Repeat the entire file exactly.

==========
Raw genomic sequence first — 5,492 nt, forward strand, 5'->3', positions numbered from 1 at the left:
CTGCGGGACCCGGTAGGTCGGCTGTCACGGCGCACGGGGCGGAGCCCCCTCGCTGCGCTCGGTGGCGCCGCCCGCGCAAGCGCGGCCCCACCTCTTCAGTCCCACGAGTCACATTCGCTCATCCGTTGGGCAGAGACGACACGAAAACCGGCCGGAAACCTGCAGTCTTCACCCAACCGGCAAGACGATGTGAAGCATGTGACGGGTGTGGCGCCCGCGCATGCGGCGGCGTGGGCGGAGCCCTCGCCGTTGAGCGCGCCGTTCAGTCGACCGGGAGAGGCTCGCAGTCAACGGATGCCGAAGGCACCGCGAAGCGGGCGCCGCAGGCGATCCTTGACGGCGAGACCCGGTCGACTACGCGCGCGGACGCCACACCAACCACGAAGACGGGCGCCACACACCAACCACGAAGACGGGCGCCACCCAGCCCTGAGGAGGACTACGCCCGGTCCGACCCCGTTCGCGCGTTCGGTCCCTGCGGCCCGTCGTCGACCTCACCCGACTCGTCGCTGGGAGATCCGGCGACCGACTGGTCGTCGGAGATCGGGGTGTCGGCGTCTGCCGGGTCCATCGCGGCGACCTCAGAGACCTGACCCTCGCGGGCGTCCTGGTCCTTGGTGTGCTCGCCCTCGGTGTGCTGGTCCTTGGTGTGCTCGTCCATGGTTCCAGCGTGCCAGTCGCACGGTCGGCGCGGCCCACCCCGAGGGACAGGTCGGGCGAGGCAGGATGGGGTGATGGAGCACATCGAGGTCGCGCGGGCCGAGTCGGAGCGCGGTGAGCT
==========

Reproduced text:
Raw genomic sequence first — 5,492 nt, forward strand, 5'->3', positions numbered from 1 at the left:
CTGCGGGACCCGGTAGGTCGGCTGTCACGGCGCACGGGGCGGAGCCCCCTCGCTGCGCTCGGTGGCGCCGCCCGCGCAAGCGCGGCCCCACCTCTTCAGTCCCACGAGTCACATTCGCTCATCCGTTGGGCAGAGACGACACGAAAACCGGCCGGAAACCTGCAGTCTTCACCCAACCGGCAAGACGATGTGAAGCATGTGACGGGTGTGGCGCCCGCGCATGCGGCGGCGTGGGCGGAGCCCTCGCCGTTGAGCGCGCCGTTCAGTCGACCGGGAGAGGCTCGCAGTCAACGGATGCCGAAGGCACCGCGAAGCGGGCGCCGCAGGCGATCCTTGACGGCGAGACCCGGTCGACTACGCGCGCGGACGCCACACCAACCACGAAGACGGGCGCCACACACCAACCACGAAGACGGGCGCCACCCAGCCCTGAGGAGGACTACGCCCGGTCCGACCCCGTTCGCGCGTTCGGTCCCTGCGGCCCGTCGTCGACCTCACCCGACTCGTCGCTGGGAGATCCGGCGACCGACTGGTCGTCGGAGATCGGGGTGTCGGCGTCTGCCGGGTCCATCGCGGCGACCTCAGAGACCTGACCCTCGCGGGCGTCCTGGTCCTTGGTGTGCTCGCCCTCGGTGTGCTGGTCCTTGGTGTGCTCGTCCATGGTTCCAGCGTGCCAGTCGCACGGTCGGCGCGGCCCACCCCGAGGGACAGGTCGGGCGAGGCAGGATGGGGTGATGGAGCACATCGAGGTCGCGCGGGCCGAGTCGGAGCGCGGTGAGCT